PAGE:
Everybody knows what a great customer experience feels like, and how it can turn an unengaged consumer into a loyal ambassador who will go out of their way to extol the merits of a brand.
But despite the myriad of tools at marketers’ command, making that loyalty leap happen can seem like catching lightning in a bottle.
To get insight into how brands can achieve such “loyalty plus”, Campaign and Uber for Business gathered a group of agency experts who tried to crack the code over a loyalty-building lunch provided by the logistics platform.
As brands look to bounce back from the pandemic, the company is seeing growing interest from marketers looking to incentivise customers and offer value-adds, said Uber for Business’s head of EMEA marketing Vicky Kerr.
The whole experience
It plays to the burgeoning experience sector: brands have to appreciate and look beyond advertising to the customer experience as a whole, said Mark Bell, head of experience planning at AMV BBDO.
“As agencies, we’re tasked with advertising and improving the purchase funnel, but one of the biggest challenges [lies in] getting briefs that get beyond advertising and focus on the whole customer experience.”
With the disjointed nature of the digital customer journey, there will be fractures in the brand experience, said Emily Rule, head of strategy at Wunderman Thompson UK. And “we know fully-connected customers are 50% more valuable over their lifetime to a brand,” she said.
Chaotic customer journeys
Brands have to understand the chaotic nature of the sales journey in their categories, said Rema Wilkens, global director for data and analytics at customer agency C Space.
“It goes back and forth and sideways in multiple directions. You might see a review on Instagram, then Google it. You might look for it on Amazon and maybe three months later buy the product.”
In this non-linear world, social media is the new shopfront, according to Becky McOwen-Banks, executive creative director at VaynerMedia.
“So many people misunderstand or completely forget about the power of social organic and the importance of that… that is literally the face of your brand every single day.”
Feedback – good or bad
Getting customers to engage can be hard but simple tools like ratings and reviews are one way to encourage consumers to share great experiences, said Clare Lawson, chief executive officer at Ogilvy Experience EMEA.
“It’s hugely valuable to build in the opportunity for ratings and reviews, but you have to accept that you will get negative feedback and you need to manage it.”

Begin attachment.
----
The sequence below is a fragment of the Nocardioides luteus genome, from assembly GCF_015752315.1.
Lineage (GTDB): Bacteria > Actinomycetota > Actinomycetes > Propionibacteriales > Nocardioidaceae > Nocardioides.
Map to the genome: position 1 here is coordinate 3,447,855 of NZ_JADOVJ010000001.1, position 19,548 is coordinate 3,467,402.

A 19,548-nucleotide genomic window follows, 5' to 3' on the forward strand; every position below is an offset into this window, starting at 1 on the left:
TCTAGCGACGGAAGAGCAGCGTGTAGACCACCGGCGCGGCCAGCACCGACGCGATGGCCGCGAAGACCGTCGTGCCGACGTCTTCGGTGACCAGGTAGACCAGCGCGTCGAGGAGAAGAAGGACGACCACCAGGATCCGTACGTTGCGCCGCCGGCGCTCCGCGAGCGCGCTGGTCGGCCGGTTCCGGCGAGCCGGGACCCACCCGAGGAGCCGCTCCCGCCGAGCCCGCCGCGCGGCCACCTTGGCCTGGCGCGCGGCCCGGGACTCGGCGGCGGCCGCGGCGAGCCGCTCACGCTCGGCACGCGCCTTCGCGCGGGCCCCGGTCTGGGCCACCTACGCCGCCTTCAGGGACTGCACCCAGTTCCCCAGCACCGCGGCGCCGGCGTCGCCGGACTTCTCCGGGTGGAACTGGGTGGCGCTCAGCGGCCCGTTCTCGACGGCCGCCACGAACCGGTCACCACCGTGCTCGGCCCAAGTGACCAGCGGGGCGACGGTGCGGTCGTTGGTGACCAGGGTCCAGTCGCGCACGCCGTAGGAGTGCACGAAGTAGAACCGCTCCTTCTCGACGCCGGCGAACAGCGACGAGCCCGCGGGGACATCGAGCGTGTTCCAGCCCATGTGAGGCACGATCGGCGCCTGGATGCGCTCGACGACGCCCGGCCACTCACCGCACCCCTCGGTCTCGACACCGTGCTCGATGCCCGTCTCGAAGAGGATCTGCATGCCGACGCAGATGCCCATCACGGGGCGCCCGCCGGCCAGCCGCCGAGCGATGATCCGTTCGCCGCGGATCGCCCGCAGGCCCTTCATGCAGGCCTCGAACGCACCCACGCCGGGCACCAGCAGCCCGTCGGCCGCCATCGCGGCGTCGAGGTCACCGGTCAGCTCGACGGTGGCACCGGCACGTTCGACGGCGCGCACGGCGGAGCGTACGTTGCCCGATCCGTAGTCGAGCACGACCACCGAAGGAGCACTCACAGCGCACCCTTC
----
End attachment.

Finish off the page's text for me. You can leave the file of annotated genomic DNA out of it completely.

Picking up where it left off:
Caroline Parkes, chief experience officer at Rapp said it’s this feedback that provides the “why” for brands.
“In automotive, there’s that service-recovery paradox where people who have a bad experience and complain - but have it fixed - are more likely to have a stronger lifetime value and be advocates. It’s an opportunity.”
Is the time right?
There’s also a timing aspect to when you ask for feedback, said Mark Wainwright, managing director of Teneo.
“If you buy a sofa, you don’t review it after sitting on it for one day. How do brands know the right point to ask for a review. And how do you ask for it?”
Christophe Castagnera, Imagination's head of strategy for UK/Europe and Middle East, said research showed customers who shared content with their networks created five or six times more engagement with the brand from those people.
“It’s not David Beckham scale but there’s a kind of a graduation here of how we can use ambassadors and people to get that storytelling spread out.”
Online groups are another way of allowing people to interact with the brand and each other, creating a sense of community that brings opportunities for brands.
McOwen-Banks said Heinz used such groups to create two new products – Cupchup (to celebrate the England football team making the Euro 2020 final) and Sprayonnaise – that sold out in hours. But brands have to let go of some of the control to allow consumers to become creators.
Even non-sexy, transactional brands, such as banks, mortgages, insurers can gain huge advocacy by playing to their strengths, such as making processes more seamless for what can be grudge purchases.
“Faceless” companies, especially those with deep pockets, such as energy companies, should be bolder in their community outreach programmes, said Castagnera. “Surprise people,” he urged.
Louise Martell, partner and chief strategy officer at Yonder Media, said some brands can engineer their own advocacy.
“Some brands don’t occupy enormous space in people’s minds, but they can create news and conversation to get people talking…in social communities people love that and they’ll talk about it. But you've got to keep engineering those stories.”
The best assets
Employees can be great advocates too, said Bell, pointing to Barclays’ Life Skills series. But “everything is destroyed if staff don’t get behind it.”
Castagnera agrees that staff are often able to explain things better than more conventional marketing. “You can find stories from anywhere with your staff and employees and often they’re better storytellers.”
As with so much in marketing, authenticity and openness play a crucial part in moving customers from the “warm zone” to become brand ambassadors who sing a brand’s praises and promote it to others.
Emily Hare, global content strategy director at Publicis, concludes: “Loyalty is hard, so be open to feedback, to listening to what people have to say and to acting on it and to being open to your employees and your customers and influencers speaking for you. So it’s not about your voice, it’s about openness overall.”
With Nielsen finding referrals from peers or other customers convert 150 times more than other leads and 92% of people trust word-of-mouth marketing, it’s this kind of authentic marketing that will lead to greater trust, credibility and engagement.
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